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Weapons

M-1 Garand
Operation: Semiautomatic, Gas Operated
Caliber: .30 (.30-06)
Length: 43.6 in. (1103 mm)
Weight unloaded: 9 lb 8 oz (4.37 kg)
Barrel: 24 in. 4 grooves, right hand twist
Magazine: 8 round internal box, clip loaded, clip ejected after last round fired
Muzzle velocity: 2800 fps, 2903 ft-lb
500 yds: 1918 fps, 1362 ft-lbs
Ammunition: 174 gr bullet, 50 gr charge, Ball M1
Effective Range: 440 yds
Classification: "Standard" from 1936
Total production: Approx. 4,040,000

The M1 Garand is a full blown combat rifle with maximum range of 3,200 meters and maximum effective range of 400 meters, or the greatest distance at which the weapon can be expected to fire accurately to inflict casualties or damage.
Fully loaded with 8-round en bloc clip, cleaning kit in butt stock, sling and with stock of dense GI issue wood the M1 weighed in at 11-1/4 lbs. The M1 came into production in 1936 using the .30-06-rifle cartridge. The M1 was the designated service rifle of World War II for the United States Military. It was designed for semi-automatic fire using a spring steel clip containing 8 rounds. This is where the term "clip" originated. All other rifles used a detachable or fixed magazine. (There is some discussion on whether this is accurate, if you have a comment, please enter it on our Bulletin Board.) The M1 Garand was designed for long range accuracy i.e. battle zero was set for any target less than 200 yards It was the only rifle that had fully adjustable i.e. windage and elevation, rear sights. The M1C, manufactured by Springfield Armory in late
1944-1945, mounted an M81 or M82 scope, a T4 leather cheek pad, and an M2 flash hider. The The original rear sight of the M1 would not hold adjustments very well, so a locking bar was added in late 1942 which could be tightened after sights were set.

 
M-1 & M1A1 Carbine
Operation: M1, M1A1 Semiautomatic; M2 Selective
Length: 35.65 in. (905 mm)
Weight unloaded: 5 lb 7 oz (2.48 kg)
Barrel: 18 in. 4 grooves, right hand twist
Magazine: 15 or 30 round detachable box
Muzzle velocity: 1990 fps, 967 ft-lbs.
Rate of Fire: M2 on full auto, 650-700rpm
300 yds: 1035 fps, 262 ft-lbs
Ammunition: 108 gr bullet, 13 gr charge, US Service M1
Effective Range: 300 yds

The M1 Garand was the weapon of choice for infantry. The M1 Carbine, half the weight and with a less powerful cartridge, was the weapon of choice for support troops, and paratroopers. It was designed to meet combat needs less demanding than the M1 Rifle, but more than can be met by the M1911A1 pistol. It was more convenient to use than the M1, and less intrusive to their other duties, while still much more effective than handguns.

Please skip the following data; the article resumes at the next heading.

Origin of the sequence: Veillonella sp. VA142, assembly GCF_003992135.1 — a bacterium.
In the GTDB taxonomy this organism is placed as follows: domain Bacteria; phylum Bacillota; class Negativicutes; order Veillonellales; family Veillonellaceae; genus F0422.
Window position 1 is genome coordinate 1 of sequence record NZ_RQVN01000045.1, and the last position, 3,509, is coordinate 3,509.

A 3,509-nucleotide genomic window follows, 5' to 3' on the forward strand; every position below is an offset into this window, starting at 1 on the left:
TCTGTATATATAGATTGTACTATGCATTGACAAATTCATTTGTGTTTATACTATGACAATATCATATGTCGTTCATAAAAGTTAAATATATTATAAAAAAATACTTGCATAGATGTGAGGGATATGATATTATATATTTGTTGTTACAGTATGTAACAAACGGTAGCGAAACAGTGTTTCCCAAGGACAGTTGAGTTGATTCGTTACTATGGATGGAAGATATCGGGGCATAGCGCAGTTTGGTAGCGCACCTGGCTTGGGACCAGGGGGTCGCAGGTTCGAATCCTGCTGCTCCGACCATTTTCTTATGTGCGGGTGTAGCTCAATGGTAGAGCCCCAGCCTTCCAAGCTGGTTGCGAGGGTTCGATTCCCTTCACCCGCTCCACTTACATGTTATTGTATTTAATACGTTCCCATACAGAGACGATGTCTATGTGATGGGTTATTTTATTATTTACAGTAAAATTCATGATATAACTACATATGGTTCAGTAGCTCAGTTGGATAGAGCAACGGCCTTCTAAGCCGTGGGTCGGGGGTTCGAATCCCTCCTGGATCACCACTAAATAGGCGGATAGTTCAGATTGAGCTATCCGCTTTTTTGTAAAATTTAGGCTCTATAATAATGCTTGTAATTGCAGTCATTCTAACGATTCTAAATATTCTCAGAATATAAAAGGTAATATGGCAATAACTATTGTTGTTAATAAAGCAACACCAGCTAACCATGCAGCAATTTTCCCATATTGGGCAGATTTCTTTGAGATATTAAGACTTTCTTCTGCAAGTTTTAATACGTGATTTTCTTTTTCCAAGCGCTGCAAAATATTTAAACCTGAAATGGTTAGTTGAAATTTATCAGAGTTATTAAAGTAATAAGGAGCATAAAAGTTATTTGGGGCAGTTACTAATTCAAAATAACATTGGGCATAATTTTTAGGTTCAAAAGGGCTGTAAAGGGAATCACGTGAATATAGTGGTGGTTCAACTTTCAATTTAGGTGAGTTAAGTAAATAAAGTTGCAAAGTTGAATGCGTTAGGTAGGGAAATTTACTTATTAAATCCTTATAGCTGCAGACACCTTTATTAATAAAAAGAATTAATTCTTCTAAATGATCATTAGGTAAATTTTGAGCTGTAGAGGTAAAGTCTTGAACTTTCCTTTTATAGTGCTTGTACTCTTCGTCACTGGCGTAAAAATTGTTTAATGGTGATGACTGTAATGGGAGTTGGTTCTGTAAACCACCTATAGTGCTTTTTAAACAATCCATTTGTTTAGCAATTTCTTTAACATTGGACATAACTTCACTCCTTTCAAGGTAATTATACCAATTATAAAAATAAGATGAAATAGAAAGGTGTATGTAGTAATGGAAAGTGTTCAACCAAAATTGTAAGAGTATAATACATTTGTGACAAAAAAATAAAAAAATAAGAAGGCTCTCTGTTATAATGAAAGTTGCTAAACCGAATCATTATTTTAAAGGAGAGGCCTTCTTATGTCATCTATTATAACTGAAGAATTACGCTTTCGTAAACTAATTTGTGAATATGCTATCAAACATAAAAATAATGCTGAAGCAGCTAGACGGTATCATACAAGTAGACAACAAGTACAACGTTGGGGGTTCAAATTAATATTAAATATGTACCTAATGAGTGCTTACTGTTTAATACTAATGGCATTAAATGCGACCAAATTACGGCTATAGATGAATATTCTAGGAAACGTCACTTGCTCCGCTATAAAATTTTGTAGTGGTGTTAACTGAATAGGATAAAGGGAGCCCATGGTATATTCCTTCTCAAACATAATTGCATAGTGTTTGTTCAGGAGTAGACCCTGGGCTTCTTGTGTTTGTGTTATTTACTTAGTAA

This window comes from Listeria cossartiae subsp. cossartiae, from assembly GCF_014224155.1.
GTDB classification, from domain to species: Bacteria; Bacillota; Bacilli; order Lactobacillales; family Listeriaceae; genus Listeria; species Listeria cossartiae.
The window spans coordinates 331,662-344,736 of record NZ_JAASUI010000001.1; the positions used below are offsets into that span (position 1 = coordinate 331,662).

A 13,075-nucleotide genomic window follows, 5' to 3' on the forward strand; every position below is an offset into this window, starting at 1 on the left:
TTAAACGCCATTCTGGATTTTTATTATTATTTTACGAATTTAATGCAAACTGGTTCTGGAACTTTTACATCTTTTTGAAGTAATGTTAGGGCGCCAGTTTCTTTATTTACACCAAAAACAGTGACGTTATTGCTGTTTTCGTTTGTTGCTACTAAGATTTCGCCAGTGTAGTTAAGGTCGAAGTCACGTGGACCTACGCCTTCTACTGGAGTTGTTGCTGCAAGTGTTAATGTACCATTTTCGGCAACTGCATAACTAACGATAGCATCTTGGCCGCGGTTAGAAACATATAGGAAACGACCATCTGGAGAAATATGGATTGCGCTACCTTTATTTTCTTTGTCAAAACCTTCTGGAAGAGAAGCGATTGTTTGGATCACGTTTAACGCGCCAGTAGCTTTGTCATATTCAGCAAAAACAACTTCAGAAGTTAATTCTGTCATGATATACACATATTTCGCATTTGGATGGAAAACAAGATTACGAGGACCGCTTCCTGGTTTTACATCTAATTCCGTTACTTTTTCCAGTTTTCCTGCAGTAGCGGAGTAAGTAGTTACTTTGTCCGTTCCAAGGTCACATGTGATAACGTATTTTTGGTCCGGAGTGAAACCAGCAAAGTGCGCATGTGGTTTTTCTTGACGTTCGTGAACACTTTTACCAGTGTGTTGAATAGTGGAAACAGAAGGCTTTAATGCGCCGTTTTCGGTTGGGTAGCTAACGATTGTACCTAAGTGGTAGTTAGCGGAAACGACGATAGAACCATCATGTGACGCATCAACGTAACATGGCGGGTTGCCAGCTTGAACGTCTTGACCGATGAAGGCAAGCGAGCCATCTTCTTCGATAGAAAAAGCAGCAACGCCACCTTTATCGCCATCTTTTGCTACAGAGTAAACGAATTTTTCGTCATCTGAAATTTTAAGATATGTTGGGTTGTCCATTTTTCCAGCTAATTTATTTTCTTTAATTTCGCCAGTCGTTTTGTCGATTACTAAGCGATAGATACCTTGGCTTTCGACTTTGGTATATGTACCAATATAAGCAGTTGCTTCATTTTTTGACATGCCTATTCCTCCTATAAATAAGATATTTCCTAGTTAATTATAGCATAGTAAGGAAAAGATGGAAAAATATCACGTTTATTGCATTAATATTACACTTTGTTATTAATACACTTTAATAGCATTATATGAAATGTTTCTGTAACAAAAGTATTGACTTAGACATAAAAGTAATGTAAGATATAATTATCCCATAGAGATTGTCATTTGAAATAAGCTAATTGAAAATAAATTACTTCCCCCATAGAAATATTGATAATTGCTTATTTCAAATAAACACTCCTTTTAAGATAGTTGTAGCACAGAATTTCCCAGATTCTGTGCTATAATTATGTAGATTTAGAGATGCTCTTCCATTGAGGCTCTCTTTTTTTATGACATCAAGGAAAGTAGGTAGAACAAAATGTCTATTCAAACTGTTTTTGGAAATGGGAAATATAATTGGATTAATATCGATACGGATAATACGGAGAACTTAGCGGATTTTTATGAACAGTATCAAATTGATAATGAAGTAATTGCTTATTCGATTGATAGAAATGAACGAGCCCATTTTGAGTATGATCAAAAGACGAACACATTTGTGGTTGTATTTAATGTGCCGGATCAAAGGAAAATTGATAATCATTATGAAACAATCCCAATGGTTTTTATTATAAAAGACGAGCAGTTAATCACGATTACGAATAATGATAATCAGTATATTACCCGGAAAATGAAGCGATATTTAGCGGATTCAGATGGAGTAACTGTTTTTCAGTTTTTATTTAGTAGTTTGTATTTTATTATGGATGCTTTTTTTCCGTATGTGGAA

Originally, the M1 was to be capable of selective fire control, but this was dropped. Because a demand arose for an automatic capability, the M2 was developed, with a selective-fire switch added to the left side of the receiver, operating on the sear mechanism.

 
1903A1 Springfield
Country Of Origin: USA
Designation: Bolt Action Rifle
Cartridge: .30-06 (7.62 x 63 mm)
Production Date: 1903-1965

Weapon Dimensions:
Length: 43.18 in (1097 mm)
Barrel: 24.01 in (610 mm)
Weight: 8.67 lbs (3.94 kg)
Rifling: 4 grooves RH
(WW II Issue may only have 2 grooves)
Mag Capacity: 5 rounds

 
Thompson Sub Machine Gun
Operation: Selective fire (fully and semi-automatic)
Caliber: .45 (11.4 mm)
Muzzle velocity: 280 mps (920 fps)
Ammunition: .45 ACP, 230 gr bullet, 5 gr charge
Capacity:
Thompson (M1928A1): 50-round drum & 20- and 30-round detachable box magazine.
M1 and M1A1: 20-and 30-round detachable box magazine
Weight: 4.9 kg (11 lbs)
Overall length: 85.6 cm (33.7 in)
Rate of fire: 600 to 725 rpm
Effective range: 50m (55yds)

John T. Thompson, who helped develop the M1903 Springfield rifle and M1911 .45 caliber pistol, began work on a "trench broom" for close quarter combat shortly after his retirement from the Army in 1918. He recognized that the .45 caliber
slug used in the M1911 pistol would be devastating when used in a fully automatic weapon.

By the spring of 1920 Thompson's company (Auto-Ordnance) produced a prototype capable of firing 800 rounds a minute.